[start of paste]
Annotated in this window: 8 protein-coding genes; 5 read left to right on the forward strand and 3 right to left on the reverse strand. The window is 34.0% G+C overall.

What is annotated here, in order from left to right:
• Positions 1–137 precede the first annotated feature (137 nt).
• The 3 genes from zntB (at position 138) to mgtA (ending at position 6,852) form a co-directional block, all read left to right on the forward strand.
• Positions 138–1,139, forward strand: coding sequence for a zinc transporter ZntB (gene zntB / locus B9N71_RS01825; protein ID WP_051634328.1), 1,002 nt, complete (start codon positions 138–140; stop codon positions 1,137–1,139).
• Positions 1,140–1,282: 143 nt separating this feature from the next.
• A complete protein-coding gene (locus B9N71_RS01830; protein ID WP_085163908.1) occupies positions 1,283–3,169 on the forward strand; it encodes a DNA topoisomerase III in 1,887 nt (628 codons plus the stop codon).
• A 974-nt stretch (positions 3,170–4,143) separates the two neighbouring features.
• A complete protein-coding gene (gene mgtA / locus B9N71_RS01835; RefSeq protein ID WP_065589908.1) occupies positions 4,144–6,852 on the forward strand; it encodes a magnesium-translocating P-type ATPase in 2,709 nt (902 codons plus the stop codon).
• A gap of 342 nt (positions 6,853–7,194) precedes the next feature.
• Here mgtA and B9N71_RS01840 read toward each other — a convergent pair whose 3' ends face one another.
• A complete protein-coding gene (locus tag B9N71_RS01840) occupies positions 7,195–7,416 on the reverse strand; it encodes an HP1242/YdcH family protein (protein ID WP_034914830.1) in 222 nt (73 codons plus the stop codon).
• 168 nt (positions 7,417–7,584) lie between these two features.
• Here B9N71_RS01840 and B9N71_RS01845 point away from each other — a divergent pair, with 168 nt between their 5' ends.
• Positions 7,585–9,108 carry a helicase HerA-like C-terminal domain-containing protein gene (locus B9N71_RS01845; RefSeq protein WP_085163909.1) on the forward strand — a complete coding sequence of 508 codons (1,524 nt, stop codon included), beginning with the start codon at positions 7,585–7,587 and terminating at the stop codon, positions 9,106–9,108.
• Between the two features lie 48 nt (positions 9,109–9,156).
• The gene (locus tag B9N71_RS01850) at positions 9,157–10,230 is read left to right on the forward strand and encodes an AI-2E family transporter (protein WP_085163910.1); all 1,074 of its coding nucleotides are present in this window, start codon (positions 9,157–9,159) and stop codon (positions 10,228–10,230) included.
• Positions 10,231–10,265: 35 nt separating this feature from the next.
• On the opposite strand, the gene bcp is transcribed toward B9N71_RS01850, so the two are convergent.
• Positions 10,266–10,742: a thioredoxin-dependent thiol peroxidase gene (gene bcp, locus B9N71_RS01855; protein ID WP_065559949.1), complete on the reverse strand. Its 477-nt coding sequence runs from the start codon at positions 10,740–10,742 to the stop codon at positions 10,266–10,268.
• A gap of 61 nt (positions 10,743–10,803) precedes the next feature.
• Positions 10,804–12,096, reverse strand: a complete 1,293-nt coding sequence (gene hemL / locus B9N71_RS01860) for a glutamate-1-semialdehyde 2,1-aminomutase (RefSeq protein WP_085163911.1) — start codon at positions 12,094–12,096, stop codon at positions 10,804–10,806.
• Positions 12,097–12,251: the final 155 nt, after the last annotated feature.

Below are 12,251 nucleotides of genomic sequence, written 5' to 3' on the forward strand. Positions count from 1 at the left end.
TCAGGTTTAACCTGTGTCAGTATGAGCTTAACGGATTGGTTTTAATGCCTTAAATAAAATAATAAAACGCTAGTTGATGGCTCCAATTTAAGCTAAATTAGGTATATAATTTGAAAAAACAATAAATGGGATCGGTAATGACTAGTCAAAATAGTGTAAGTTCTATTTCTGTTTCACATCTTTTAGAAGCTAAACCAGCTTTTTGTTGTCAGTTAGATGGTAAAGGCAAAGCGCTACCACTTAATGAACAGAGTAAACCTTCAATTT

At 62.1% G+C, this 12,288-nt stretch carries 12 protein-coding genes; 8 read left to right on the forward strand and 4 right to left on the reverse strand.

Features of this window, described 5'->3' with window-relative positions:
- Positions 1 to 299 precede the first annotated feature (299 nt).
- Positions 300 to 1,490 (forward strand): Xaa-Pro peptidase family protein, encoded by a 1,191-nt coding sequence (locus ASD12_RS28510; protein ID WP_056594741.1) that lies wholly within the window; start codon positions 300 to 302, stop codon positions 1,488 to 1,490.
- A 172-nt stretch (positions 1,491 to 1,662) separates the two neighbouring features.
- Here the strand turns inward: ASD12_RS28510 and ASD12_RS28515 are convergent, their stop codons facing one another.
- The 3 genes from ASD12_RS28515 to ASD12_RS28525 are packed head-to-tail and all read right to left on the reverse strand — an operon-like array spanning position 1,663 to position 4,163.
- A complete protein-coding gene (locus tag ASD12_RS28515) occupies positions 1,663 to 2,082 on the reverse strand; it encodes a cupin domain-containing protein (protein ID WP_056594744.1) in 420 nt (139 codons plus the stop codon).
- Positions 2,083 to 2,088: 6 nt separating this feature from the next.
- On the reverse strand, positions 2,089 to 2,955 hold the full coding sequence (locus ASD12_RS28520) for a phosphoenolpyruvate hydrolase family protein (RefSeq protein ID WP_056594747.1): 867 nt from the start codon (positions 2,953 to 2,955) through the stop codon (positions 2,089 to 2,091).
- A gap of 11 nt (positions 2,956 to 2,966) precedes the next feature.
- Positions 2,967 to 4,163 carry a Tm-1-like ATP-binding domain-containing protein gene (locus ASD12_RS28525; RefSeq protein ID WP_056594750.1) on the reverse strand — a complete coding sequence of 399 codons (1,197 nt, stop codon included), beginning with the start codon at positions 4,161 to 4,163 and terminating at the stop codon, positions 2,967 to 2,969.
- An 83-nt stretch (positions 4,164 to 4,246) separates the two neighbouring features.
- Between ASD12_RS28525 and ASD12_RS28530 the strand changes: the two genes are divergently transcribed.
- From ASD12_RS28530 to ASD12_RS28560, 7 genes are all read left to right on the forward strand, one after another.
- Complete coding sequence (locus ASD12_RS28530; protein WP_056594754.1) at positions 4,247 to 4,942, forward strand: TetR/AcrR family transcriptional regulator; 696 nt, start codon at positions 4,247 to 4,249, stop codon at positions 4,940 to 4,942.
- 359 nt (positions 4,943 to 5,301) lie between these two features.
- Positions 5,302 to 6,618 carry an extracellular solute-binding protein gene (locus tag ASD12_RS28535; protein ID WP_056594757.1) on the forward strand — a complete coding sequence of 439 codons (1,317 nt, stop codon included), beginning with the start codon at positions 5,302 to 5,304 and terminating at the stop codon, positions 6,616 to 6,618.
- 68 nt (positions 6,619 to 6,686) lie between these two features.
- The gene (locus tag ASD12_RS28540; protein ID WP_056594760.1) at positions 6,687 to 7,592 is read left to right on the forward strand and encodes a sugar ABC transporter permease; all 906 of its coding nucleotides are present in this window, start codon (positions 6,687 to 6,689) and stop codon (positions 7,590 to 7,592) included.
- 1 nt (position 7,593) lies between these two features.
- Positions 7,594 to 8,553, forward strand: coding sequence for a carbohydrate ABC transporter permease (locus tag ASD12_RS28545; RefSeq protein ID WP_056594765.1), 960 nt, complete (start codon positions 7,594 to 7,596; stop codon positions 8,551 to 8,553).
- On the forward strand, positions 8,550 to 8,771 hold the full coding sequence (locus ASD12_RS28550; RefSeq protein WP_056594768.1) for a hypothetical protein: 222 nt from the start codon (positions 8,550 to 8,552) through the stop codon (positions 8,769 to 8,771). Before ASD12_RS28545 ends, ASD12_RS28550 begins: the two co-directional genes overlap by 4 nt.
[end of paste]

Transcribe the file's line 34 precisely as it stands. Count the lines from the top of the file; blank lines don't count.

- Positions 2,083 to 2,088: 6 nt separating this feature from the next.